Two women, Asia Siddiqui, 31, and Noelle Velentzas, 28, were arrested Thursday on terrorism charges. It is believed that the two women had a plan to set off a bomb in the United States as ISIS supporters. Authorities have not yet revealed how advanced their plot was, but they are sure the public was not in danger. There will be a preliminary hearing May 4.
The two women had been roommates in Queens. They were also known as “Murdiyyah” and “Najama Samaa.” Both of these women are United States citizens. However, there was a criminal complaint filed that suggests that both women had “violent jihadist beliefs” and expressed these beliefs to an undercover FBI agent. The undercover agent met with them regularly since July 2014 as an “ISIS sympathizer.”
A source from federal law enforcement said the plot was “aspirational,” but “closer to operational” than other operations where the FBI has arrested jihadists. Siddiqui has a court-appointed attorney that says his client will be pleading not guilty. This case will be fought in court, says attorney Thomas F.X. Dunn.
Both women have been attending the Msjid Al-Hamdulillah Mosque with their families for five years. Velentztas went with her husband and little daughter; Siddiqui went alone. The imam believed that the Velentzas family was sincere, dedicated and honest. He said Siddiqui was involved in positive activities, and she prayed there. The iman was shocked that either of them were trying to help ISIS, or were jihad extremists.
Velentzas walked her daughter to school, and wore a hijab that covered her body and head but showed her face everyday. Her neighbor said that she was nice and she believed she was a good mother. There were absolutely no indications there were any strong, negative ideations, or support for ISIS, as well as other terrorist groups.
The FBI put together allegations indicating the women were preparing a terrorist attack for ISIS in the name of Allah. Siddiqui was believed to have a number of propane tanks, as well as directions that would show her how to convert the propane tanks into bombs.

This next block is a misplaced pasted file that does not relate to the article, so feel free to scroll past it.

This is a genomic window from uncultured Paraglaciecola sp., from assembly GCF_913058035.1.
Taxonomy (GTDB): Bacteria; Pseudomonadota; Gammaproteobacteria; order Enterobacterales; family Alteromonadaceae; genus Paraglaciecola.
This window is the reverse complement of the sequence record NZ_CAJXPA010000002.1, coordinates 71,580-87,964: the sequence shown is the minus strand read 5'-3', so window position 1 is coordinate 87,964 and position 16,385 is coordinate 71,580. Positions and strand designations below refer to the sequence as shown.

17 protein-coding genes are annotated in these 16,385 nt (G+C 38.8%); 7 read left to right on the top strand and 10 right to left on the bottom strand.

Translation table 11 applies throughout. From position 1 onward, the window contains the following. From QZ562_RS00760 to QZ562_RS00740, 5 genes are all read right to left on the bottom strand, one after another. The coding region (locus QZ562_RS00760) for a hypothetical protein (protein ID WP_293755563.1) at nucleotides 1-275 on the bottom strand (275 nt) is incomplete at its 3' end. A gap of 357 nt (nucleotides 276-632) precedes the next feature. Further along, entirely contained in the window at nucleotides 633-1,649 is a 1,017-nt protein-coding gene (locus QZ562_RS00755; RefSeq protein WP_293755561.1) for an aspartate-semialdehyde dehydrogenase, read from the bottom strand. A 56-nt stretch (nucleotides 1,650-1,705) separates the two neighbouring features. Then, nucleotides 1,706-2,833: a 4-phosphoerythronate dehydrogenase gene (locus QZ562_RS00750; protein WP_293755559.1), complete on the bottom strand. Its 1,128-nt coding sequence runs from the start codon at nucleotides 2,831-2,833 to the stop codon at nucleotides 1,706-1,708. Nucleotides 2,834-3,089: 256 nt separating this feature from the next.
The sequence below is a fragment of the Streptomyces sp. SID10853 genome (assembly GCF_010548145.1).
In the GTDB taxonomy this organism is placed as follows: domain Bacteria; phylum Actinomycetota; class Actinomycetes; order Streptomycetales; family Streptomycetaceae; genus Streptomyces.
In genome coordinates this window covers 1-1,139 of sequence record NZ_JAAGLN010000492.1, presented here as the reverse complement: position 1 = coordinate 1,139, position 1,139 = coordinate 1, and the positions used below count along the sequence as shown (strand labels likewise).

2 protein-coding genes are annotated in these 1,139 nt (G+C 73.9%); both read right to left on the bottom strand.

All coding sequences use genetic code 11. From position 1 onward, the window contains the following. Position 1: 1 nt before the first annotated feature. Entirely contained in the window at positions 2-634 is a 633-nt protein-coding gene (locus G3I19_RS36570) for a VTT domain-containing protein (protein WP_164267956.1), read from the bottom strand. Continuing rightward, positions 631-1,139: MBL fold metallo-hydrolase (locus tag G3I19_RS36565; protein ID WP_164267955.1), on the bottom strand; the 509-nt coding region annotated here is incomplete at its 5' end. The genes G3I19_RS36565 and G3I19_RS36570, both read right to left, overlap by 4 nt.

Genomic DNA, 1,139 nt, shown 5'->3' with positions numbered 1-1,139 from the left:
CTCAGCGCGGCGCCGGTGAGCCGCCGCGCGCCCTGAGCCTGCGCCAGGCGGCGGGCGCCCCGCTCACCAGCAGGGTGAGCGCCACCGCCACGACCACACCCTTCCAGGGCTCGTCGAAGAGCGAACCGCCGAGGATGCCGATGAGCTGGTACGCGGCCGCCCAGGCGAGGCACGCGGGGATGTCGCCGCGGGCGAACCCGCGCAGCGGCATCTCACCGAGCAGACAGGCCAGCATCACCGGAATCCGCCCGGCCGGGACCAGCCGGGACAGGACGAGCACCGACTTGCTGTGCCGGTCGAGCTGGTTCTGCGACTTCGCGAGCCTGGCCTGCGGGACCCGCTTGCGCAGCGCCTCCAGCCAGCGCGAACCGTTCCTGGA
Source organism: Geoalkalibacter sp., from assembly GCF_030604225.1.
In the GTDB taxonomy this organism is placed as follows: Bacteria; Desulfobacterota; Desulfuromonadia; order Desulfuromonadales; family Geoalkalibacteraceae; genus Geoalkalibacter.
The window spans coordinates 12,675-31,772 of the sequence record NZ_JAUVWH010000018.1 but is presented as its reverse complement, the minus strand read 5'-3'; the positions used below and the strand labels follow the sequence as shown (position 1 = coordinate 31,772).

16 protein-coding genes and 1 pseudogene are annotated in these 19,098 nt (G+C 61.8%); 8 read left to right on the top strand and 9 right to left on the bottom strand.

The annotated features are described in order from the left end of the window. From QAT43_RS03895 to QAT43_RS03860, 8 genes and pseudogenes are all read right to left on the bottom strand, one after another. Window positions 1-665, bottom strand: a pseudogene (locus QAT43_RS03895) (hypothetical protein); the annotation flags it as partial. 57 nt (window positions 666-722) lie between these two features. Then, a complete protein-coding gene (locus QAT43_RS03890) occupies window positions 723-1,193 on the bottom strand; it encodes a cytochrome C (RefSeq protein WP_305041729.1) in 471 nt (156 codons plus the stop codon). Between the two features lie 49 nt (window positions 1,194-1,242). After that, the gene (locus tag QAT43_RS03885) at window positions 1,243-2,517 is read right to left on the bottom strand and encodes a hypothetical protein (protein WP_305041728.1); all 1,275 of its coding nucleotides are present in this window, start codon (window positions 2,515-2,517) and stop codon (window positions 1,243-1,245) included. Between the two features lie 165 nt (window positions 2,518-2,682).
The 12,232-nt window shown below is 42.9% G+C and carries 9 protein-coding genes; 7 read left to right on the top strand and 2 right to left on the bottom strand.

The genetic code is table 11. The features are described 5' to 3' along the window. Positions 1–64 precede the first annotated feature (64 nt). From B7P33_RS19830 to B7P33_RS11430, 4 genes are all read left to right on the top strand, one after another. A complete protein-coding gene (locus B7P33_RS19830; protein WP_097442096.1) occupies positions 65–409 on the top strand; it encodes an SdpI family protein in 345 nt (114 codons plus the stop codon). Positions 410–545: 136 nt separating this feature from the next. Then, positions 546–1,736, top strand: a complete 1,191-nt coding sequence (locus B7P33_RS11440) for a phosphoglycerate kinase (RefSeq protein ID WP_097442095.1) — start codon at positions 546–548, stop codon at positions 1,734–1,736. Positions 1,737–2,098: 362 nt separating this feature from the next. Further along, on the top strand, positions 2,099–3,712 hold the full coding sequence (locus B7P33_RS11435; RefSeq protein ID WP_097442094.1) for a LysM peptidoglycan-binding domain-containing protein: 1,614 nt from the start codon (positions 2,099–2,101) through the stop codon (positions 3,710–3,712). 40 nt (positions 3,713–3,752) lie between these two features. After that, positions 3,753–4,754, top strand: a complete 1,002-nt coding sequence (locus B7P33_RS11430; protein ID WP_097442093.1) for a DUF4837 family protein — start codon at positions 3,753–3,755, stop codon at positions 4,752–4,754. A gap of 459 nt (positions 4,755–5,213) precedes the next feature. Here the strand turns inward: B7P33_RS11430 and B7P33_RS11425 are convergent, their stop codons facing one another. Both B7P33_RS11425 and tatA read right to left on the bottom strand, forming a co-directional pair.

Both of the women had done an incredible amount of time researching other bombings. Some of the bombings they studied were the 1993 World Trade Center, Oklahoma City in 1995 and the 2013 Boston Marathon bombing that went off near the finish line. Velentzas was more interested in the pressure cooker bombs used in the Boston Marathon bombings, in 2013. She liked the idea that a cooker pressure could hold many things at one time. Velentzas told the undercover agent that she wanted to attack government and military targets. Both women made it clear to the undercover agent that they wanted to set a bomb off in the city. They preferred the pressure cooker or the propane tank bombs.
August 2014, Velentzas, then 28, friended Tairod Pugh, a veteran of the United States Air Force, on Facebook. Pugh was indicted two weeks ago for inspired ISIS plans. After Pugh was arrested, Siddiqui made a comment that there were plenty of ways to please Allah right here in the United States.
There is a belief that the women supported terrorist organizations. Siddiqui spoke with individual members of al-Qaida, near the Arabian Peninsula. She gave her support to al-Qaida. In 2006, she was close with Samir Khan, founder of jihadist magazine Inspire, used as ISIS propaganda. Khan left his cushy life in North Carolina for Yemen, and was killed by a drone strike, in 2011.
In 2009, Siddiqui wrote a poem for a jihadi magazine called Take Me to the Lands Where the Eyes Are Cooler. In her poem, she tells the readers to take part in violent jihad activities and do away with Islamic enemies. Velentzas admitted that she and Siddiqui were Islamic State citizens.
Recently, Siddiqui suggested that she, Velentzas and the undercover agent work independently on their own jihad plans. In November, Velentzas began to question the undercover agent’s motives. She started to research him online to find out if he was actually an FBI agent.
The women are being charged with conspiracy to use a weapons of mass destruction in the U.S. If the women are convicted, they could receive the maximum life sentence. The condition of the arrests is unclear. However, John Miller, NYPD Deputy Commissioner, said it is part of a federal and local investigation.
In the past 18 months, over 30 people have been charged with joining or attempting to join terrorist groups in Iraq and Syria. These extremists that have formed the group ISIS, believe that it is their job to bring on the start of Armageddon. Propaganda is everywhere and these women thought setting a bomb off in the city was going to do some good.
By Jeanette Smith
Photo courtesy of craigcb – Flickr License